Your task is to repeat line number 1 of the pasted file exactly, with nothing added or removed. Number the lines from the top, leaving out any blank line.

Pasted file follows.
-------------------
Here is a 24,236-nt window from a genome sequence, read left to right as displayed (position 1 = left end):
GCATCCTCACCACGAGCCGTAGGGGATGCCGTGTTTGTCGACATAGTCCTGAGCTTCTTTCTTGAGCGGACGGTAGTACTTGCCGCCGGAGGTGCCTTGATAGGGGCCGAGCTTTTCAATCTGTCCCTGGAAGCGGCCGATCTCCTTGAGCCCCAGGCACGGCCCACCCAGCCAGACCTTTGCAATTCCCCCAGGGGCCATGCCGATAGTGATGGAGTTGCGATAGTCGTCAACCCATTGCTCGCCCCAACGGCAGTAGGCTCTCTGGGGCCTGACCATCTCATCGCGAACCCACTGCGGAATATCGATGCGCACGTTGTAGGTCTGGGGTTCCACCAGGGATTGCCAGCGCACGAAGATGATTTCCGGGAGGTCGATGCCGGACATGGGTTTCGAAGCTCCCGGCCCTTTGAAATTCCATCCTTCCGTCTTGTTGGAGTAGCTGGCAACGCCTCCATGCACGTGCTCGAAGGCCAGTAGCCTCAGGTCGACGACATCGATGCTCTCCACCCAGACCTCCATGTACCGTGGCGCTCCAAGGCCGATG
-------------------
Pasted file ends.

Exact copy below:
Here is a 24,236-nt window from a genome sequence, read left to right as displayed (position 1 = left end):